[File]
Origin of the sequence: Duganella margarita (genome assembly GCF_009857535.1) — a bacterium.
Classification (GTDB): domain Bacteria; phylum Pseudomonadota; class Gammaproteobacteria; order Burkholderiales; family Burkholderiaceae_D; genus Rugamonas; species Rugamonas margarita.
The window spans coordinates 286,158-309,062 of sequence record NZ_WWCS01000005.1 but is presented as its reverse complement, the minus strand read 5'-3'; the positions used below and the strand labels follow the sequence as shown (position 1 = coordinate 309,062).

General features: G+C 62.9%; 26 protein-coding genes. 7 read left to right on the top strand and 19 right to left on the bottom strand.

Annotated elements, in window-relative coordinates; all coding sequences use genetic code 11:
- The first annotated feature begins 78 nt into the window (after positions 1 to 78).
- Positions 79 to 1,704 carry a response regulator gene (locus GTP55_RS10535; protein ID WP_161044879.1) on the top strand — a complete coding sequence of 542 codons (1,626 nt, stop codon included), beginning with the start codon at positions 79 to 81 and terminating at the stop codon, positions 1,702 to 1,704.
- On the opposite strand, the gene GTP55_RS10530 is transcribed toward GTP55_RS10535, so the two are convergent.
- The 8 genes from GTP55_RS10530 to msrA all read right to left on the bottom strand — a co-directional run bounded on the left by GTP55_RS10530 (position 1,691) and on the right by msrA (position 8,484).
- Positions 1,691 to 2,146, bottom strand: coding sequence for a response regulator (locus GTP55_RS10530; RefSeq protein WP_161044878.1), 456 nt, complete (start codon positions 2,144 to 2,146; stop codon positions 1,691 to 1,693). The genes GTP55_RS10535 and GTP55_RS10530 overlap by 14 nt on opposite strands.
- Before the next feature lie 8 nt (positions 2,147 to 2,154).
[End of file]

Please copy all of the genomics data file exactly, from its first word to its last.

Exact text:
Origin of the sequence: Duganella margarita (genome assembly GCF_009857535.1) — a bacterium.
Classification (GTDB): domain Bacteria; phylum Pseudomonadota; class Gammaproteobacteria; order Burkholderiales; family Burkholderiaceae_D; genus Rugamonas; species Rugamonas margarita.
The window spans coordinates 286,158-309,062 of sequence record NZ_WWCS01000005.1 but is presented as its reverse complement, the minus strand read 5'-3'; the positions used below and the strand labels follow the sequence as shown (position 1 = coordinate 309,062).

General features: G+C 62.9%; 26 protein-coding genes. 7 read left to right on the top strand and 19 right to left on the bottom strand.

Annotated elements, in window-relative coordinates; all coding sequences use genetic code 11:
- The first annotated feature begins 78 nt into the window (after positions 1 to 78).
- Positions 79 to 1,704 carry a response regulator gene (locus GTP55_RS10535; protein ID WP_161044879.1) on the top strand — a complete coding sequence of 542 codons (1,626 nt, stop codon included), beginning with the start codon at positions 79 to 81 and terminating at the stop codon, positions 1,702 to 1,704.
- On the opposite strand, the gene GTP55_RS10530 is transcribed toward GTP55_RS10535, so the two are convergent.
- The 8 genes from GTP55_RS10530 to msrA all read right to left on the bottom strand — a co-directional run bounded on the left by GTP55_RS10530 (position 1,691) and on the right by msrA (position 8,484).
- Positions 1,691 to 2,146, bottom strand: coding sequence for a response regulator (locus GTP55_RS10530; RefSeq protein WP_161044878.1), 456 nt, complete (start codon positions 2,144 to 2,146; stop codon positions 1,691 to 1,693). The genes GTP55_RS10535 and GTP55_RS10530 overlap by 14 nt on opposite strands.
- Before the next feature lie 8 nt (positions 2,147 to 2,154).